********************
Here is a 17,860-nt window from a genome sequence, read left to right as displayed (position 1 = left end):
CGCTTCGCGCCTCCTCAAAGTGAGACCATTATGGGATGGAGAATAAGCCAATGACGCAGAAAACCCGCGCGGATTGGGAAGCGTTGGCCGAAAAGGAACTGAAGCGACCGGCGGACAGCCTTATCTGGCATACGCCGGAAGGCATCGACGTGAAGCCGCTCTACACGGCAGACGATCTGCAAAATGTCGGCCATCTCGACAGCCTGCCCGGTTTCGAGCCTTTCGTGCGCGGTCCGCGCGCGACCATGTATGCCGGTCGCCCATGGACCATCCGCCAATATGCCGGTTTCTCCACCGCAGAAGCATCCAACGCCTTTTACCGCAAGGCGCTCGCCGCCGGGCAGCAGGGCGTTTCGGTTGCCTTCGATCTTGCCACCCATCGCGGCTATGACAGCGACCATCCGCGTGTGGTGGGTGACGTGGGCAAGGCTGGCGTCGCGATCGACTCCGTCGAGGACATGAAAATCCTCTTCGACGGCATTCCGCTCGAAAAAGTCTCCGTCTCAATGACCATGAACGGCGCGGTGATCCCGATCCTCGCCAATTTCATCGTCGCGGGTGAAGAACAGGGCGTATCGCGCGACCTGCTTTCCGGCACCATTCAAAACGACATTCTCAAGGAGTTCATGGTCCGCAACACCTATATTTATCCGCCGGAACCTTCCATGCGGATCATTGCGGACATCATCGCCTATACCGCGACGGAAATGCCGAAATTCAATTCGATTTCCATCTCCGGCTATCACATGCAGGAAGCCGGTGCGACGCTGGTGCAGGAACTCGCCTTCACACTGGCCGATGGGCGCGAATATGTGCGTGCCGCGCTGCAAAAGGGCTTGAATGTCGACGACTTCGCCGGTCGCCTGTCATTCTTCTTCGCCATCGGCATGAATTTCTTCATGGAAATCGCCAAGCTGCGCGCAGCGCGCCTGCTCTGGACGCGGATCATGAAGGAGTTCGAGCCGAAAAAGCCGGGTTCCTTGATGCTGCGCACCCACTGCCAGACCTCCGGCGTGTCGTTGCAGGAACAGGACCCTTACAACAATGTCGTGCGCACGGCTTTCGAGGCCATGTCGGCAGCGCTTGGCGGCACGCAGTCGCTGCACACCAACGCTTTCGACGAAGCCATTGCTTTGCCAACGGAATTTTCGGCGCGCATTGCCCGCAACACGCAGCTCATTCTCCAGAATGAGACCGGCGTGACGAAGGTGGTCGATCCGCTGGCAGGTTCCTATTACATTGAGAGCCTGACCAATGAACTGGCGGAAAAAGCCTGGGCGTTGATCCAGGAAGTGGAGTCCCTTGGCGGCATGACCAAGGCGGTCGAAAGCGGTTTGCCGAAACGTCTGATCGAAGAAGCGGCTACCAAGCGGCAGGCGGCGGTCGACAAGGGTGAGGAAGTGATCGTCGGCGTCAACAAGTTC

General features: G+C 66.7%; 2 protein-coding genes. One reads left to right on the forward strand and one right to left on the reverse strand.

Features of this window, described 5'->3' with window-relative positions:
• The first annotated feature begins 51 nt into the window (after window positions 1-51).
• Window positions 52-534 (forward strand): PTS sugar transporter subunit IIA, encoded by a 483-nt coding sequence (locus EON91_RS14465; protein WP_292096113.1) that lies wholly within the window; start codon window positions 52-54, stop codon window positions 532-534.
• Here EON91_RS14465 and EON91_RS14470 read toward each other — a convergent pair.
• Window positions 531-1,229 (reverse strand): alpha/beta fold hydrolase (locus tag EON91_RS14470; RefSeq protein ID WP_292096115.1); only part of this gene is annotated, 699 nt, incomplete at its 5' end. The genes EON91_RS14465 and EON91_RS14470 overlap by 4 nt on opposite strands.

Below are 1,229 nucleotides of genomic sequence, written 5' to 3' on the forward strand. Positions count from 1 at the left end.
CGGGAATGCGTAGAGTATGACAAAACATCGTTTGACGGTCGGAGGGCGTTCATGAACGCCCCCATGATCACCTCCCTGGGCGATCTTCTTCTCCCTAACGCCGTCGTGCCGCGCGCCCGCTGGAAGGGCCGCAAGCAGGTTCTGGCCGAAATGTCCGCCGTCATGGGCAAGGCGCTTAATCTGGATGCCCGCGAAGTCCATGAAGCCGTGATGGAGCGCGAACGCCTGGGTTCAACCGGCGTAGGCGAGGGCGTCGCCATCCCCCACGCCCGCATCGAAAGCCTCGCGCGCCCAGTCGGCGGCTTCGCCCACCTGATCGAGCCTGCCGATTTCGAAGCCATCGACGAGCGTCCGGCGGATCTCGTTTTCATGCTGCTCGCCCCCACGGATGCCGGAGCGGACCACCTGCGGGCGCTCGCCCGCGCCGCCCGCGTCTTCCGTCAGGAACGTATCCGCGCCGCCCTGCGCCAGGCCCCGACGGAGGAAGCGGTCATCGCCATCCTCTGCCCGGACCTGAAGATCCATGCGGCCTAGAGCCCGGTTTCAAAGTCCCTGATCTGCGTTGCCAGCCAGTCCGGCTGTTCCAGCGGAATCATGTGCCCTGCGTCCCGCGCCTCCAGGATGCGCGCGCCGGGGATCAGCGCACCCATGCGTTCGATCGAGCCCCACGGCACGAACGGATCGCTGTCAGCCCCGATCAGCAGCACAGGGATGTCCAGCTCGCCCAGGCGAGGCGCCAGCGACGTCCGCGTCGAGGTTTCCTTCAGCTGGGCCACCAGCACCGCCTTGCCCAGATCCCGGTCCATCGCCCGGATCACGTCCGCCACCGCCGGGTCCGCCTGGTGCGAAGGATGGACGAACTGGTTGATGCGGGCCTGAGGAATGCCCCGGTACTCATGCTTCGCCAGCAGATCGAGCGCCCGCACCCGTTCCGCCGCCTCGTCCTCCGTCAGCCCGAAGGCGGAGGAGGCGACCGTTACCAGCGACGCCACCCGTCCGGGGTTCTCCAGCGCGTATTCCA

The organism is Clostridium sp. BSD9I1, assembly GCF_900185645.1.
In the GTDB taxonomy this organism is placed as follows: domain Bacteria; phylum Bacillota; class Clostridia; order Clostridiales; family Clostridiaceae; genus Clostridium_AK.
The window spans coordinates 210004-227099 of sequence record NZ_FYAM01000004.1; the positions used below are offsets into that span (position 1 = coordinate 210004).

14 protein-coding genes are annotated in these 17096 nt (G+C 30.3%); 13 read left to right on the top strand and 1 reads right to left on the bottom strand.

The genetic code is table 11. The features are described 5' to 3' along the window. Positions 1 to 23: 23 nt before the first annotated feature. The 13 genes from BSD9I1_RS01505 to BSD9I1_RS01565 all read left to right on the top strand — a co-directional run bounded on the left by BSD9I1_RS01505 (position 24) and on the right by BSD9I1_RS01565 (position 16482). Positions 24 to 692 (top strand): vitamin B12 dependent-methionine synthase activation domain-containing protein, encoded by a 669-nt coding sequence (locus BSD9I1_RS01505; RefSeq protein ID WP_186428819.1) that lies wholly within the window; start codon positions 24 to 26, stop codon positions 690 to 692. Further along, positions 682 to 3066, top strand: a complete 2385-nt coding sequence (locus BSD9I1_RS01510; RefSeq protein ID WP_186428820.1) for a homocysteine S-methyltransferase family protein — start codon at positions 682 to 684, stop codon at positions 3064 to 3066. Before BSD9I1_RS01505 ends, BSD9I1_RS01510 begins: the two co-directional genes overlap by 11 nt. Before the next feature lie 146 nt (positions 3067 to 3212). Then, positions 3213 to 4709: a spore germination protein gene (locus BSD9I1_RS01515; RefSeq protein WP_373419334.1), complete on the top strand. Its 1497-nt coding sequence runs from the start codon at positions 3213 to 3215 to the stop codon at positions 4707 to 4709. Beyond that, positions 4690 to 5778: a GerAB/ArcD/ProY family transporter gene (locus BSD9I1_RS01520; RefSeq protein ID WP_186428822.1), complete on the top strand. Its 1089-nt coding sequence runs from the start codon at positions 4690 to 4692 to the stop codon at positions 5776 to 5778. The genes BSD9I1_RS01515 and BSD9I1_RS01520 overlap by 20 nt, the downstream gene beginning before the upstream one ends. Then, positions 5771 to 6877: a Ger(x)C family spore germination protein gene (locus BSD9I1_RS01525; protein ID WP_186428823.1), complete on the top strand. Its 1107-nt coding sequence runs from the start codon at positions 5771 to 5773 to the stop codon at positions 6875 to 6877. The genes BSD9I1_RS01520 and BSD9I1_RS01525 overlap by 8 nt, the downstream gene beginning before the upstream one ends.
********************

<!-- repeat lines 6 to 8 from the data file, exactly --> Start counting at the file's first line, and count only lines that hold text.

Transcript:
• Window positions 52-534 (forward strand): PTS sugar transporter subunit IIA, encoded by a 483-nt coding sequence (locus EON91_RS14465; protein WP_292096113.1) that lies wholly within the window; start codon window positions 52-54, stop codon window positions 532-534.
• Here EON91_RS14465 and EON91_RS14470 read toward each other — a convergent pair.
• Window positions 531-1,229 (reverse strand): alpha/beta fold hydrolase (locus tag EON91_RS14470; RefSeq protein ID WP_292096115.1); only part of this gene is annotated, 699 nt, incomplete at its 5' end. The genes EON91_RS14465 and EON91_RS14470 overlap by 4 nt on opposite strands.